Uberdriver

Whenever I visit Southern California, I try to spend time with my brother and sister-in-law.

My sister-in-law Joanne works for a large corporation in the area; her expertise is not internal communication.

So this revelation came not because we were analyzing the future of employee communication. No, we were having a conversation about shopping.

Because Joanne lives in the Los Angeles area, she has access to delivery options that people in say, Minnesota, can only dream about. For example, she has started using Amazon Fresh, which lets Prime members in select cities (like hers) “shop for groceries, everyday essentials, favorites from local shops and restaurants, and more.”

Last time I visited, I was due to arrive at my brother’s house in the afternoon. In the morning, Joanne ordered a bunch of groceries. And by late afternoon, it had all arrived—cheese and crackers, cleaning products, even yogurt and ice cream—delivered by a guy in a nondescript blue car. (Amazon Fresh by day, Uber by night? It’s entirely possible.)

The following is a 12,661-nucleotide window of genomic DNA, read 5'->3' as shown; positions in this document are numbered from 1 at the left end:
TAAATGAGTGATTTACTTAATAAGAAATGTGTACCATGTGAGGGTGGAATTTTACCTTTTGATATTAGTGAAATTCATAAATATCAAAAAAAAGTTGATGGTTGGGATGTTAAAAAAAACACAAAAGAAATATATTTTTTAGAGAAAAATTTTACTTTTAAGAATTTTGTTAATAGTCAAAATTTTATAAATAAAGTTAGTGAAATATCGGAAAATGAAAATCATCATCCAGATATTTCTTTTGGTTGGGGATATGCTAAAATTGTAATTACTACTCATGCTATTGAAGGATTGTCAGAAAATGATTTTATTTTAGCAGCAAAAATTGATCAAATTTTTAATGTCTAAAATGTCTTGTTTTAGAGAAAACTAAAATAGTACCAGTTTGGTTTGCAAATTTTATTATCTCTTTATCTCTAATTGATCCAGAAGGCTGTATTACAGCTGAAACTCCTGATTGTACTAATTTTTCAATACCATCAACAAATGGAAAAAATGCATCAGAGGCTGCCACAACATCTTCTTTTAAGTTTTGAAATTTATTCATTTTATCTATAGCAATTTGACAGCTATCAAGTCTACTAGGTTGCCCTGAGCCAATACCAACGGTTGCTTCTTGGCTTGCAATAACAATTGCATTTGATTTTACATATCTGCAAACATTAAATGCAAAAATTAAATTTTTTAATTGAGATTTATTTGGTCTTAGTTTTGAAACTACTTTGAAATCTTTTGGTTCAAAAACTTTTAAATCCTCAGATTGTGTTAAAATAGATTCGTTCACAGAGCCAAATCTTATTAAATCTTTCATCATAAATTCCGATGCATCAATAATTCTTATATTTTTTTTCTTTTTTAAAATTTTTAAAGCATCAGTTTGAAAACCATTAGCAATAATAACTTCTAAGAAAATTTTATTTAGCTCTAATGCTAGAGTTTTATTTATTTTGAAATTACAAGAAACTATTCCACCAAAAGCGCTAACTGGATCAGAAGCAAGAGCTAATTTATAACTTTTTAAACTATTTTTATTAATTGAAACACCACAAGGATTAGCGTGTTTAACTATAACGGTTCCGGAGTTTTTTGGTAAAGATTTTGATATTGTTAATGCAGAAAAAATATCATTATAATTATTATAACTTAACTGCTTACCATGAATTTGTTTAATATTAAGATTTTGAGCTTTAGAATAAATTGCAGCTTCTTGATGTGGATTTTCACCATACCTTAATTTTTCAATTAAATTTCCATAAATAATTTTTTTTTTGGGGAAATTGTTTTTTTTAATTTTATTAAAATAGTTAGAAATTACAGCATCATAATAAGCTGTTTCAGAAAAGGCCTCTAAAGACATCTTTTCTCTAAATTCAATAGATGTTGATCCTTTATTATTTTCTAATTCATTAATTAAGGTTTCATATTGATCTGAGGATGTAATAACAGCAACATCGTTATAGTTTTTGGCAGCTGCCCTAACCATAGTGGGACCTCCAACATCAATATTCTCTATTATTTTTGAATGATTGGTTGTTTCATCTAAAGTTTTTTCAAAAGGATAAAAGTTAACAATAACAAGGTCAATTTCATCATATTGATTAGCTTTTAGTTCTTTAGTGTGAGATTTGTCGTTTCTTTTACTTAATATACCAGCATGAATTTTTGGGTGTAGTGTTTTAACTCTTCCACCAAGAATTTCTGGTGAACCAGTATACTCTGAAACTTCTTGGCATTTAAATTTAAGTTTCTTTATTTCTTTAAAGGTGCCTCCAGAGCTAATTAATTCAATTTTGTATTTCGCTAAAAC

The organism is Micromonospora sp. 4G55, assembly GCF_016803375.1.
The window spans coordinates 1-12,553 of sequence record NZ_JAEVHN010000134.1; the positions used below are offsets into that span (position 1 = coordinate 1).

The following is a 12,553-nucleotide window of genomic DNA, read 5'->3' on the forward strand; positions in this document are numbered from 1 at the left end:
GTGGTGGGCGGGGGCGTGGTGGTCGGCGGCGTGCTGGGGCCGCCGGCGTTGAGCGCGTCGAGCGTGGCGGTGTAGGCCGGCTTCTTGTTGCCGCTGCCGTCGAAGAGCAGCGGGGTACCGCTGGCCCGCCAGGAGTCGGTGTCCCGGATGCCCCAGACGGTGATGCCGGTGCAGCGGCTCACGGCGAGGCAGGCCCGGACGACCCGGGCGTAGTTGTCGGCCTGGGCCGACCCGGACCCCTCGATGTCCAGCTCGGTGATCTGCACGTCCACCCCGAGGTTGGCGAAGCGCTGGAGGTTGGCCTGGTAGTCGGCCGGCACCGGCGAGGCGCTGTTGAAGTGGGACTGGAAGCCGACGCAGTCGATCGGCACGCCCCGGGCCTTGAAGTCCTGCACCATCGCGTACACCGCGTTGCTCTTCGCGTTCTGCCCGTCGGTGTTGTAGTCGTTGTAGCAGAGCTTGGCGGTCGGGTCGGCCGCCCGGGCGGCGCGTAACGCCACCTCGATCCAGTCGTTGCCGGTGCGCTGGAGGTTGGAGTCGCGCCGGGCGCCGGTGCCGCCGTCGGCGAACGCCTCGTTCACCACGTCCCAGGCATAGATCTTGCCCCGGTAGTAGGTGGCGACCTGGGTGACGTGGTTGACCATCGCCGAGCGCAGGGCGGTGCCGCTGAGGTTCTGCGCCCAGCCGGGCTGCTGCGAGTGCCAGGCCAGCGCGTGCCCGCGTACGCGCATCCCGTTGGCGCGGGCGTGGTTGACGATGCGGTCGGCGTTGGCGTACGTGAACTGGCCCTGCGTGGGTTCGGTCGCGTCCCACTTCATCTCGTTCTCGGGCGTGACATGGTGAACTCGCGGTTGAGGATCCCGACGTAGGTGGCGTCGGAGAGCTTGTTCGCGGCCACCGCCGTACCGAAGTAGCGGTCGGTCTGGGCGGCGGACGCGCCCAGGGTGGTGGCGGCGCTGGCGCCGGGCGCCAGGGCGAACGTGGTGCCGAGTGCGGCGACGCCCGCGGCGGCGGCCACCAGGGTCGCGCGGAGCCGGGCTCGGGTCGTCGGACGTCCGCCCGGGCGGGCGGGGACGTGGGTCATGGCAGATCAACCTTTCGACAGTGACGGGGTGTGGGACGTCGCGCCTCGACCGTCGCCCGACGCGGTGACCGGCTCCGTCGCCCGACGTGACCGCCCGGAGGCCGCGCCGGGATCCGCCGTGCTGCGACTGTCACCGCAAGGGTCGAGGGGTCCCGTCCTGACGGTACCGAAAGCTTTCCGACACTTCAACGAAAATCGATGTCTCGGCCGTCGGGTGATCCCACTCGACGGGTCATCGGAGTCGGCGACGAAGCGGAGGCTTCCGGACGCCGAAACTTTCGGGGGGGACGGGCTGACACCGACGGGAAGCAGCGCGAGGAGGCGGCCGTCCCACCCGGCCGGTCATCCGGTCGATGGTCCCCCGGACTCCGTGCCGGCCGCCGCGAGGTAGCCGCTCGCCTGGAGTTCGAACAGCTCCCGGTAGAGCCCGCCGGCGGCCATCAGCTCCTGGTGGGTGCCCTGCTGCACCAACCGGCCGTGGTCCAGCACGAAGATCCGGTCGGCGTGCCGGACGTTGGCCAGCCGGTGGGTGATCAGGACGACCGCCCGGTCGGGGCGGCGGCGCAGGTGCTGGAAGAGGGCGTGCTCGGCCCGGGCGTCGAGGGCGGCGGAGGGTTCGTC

Here are the three ways Amazon Fresh—and its sister service, Amazon Prime Now—have changed Joanne:

  1. She expects to be able to get every product she wants or needs (And not something equivalent. She likes Annie's Homegrown Sour Cream & Onion Bunnies Crackers, not some substitute.)
  2. Unless she feels like going shopping, she doesn’t want to waste time going to a physical store.
  3. She won't wait very long for anything.

(By the way, Joanne doesn’t only use Amazon services. She and my brother have experimented with meal delivery services like Hello Fresh and Blue Apron. And they’re open to any option that makes their lives easier, as long as the products are high-quality and the service experience is good.)

Obviously, if you’re a retailer, you’d better understand Joanne’s heightened expectations. But if you’re an internal communicator, you should pay attention, too.
 
Here’s why: Employees’ expectations about every characteristic of internal communication—timeliness, candor, convenience and participation—are shaped by their experiences outside of work. But those experiences don’t just have to be about communication—they can be about something seemingly unrelated.

Like, say, shopping.

Two-day delivery? My sister-in-law laughs at that glacial pace.

Overnight? “Yawn,” she says. If you can’t get that cream cheese, 50-lb. bag of dog food, desk chair or pearl earrings to her door in a few hours, don’t bother.

So I ask you: What does this mean to internal communication? To start with, we’d better move much, much faster. 

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